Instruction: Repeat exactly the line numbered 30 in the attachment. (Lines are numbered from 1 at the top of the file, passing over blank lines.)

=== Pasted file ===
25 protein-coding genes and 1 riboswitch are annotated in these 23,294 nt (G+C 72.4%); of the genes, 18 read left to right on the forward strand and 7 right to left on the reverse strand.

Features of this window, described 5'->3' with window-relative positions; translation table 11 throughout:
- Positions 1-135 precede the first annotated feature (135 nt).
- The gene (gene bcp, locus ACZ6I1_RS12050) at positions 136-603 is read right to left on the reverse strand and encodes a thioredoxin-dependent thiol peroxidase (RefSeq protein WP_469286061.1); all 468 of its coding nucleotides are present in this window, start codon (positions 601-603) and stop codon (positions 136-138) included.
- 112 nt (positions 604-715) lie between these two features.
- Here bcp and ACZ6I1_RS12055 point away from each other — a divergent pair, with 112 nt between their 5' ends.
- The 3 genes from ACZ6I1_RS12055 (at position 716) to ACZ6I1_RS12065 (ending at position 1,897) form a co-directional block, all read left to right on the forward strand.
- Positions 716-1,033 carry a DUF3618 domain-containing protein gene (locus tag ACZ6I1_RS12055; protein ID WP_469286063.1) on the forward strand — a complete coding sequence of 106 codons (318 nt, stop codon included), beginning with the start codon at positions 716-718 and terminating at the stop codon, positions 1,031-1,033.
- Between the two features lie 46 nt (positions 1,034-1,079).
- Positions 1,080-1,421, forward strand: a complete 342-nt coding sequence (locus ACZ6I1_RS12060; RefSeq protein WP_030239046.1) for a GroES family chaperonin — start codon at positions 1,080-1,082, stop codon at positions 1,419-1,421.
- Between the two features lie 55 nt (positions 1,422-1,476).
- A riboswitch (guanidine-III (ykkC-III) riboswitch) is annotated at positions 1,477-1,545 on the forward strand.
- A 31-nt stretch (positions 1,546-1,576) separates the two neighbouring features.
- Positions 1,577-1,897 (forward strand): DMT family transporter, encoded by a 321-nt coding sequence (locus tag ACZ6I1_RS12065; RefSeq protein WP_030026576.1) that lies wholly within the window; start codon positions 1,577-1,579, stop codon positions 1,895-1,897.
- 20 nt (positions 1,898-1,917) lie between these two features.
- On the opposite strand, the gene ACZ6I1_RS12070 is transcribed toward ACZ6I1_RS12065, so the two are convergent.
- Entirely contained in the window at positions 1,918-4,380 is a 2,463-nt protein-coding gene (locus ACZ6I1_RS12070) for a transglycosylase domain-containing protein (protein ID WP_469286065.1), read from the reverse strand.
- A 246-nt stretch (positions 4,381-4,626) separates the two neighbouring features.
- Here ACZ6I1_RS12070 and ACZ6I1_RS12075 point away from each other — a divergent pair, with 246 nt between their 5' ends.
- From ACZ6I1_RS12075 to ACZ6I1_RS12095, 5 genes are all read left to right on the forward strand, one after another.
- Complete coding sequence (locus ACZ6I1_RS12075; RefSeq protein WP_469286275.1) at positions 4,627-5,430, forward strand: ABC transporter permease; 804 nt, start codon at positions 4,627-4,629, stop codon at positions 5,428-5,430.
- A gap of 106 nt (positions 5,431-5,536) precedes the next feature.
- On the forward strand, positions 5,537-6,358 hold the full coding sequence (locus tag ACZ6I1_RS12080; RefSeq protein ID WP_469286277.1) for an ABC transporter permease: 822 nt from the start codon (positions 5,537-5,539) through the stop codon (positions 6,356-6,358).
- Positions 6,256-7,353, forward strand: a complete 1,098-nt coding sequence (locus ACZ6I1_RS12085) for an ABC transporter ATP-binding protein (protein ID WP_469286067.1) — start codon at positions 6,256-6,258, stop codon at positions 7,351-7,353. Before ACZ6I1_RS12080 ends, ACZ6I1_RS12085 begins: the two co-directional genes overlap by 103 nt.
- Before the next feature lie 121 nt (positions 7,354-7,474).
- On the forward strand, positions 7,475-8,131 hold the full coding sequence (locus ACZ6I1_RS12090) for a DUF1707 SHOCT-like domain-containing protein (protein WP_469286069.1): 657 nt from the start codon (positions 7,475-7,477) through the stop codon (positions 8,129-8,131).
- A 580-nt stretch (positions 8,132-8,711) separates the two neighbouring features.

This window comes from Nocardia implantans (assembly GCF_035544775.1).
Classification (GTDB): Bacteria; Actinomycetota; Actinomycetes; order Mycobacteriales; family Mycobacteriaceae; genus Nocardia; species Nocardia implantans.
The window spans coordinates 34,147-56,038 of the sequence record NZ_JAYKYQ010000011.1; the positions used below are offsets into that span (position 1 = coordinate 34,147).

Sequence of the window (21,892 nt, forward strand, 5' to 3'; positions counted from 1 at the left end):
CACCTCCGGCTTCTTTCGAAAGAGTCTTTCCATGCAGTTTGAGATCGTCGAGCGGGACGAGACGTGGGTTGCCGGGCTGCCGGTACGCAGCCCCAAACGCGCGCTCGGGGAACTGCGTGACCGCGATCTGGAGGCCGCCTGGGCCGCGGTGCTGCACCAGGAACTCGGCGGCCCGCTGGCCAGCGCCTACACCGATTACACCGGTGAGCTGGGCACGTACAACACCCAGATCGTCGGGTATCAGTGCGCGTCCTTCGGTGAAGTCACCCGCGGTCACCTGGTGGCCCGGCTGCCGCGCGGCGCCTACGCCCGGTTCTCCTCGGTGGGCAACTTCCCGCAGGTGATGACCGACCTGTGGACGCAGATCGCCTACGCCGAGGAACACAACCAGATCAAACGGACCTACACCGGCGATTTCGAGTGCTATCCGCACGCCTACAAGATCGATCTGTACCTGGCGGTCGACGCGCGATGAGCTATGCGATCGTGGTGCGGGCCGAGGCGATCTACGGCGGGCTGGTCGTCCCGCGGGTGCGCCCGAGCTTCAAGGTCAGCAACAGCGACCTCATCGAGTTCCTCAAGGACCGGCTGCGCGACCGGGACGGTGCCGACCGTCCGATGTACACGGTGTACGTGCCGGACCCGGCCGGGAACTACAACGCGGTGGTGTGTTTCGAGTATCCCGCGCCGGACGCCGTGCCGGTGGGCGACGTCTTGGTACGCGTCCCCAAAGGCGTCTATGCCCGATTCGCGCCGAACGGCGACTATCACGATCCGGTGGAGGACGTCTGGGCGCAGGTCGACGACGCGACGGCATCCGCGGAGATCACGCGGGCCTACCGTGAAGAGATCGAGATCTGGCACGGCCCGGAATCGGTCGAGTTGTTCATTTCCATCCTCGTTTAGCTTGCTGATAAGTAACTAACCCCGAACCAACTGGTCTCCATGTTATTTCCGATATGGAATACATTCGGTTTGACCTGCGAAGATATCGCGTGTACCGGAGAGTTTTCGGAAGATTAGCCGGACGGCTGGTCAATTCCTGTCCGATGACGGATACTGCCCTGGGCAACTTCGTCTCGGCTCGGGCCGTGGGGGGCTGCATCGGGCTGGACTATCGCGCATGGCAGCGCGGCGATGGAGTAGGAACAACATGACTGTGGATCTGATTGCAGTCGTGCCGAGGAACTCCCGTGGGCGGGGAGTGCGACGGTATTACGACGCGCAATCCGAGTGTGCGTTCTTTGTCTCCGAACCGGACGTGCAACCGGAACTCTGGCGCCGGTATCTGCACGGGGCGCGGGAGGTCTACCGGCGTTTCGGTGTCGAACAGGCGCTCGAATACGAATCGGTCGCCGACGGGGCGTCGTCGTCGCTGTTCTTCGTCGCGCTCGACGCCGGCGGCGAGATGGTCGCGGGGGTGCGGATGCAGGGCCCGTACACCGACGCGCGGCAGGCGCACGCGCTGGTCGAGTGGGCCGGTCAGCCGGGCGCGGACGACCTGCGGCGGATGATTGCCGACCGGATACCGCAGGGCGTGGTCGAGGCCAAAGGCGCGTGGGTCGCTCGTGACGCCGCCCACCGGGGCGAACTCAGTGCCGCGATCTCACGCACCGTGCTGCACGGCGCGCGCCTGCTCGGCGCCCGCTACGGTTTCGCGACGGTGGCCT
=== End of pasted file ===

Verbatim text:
The window spans coordinates 34,147-56,038 of the sequence record NZ_JAYKYQ010000011.1; the positions used below are offsets into that span (position 1 = coordinate 34,147).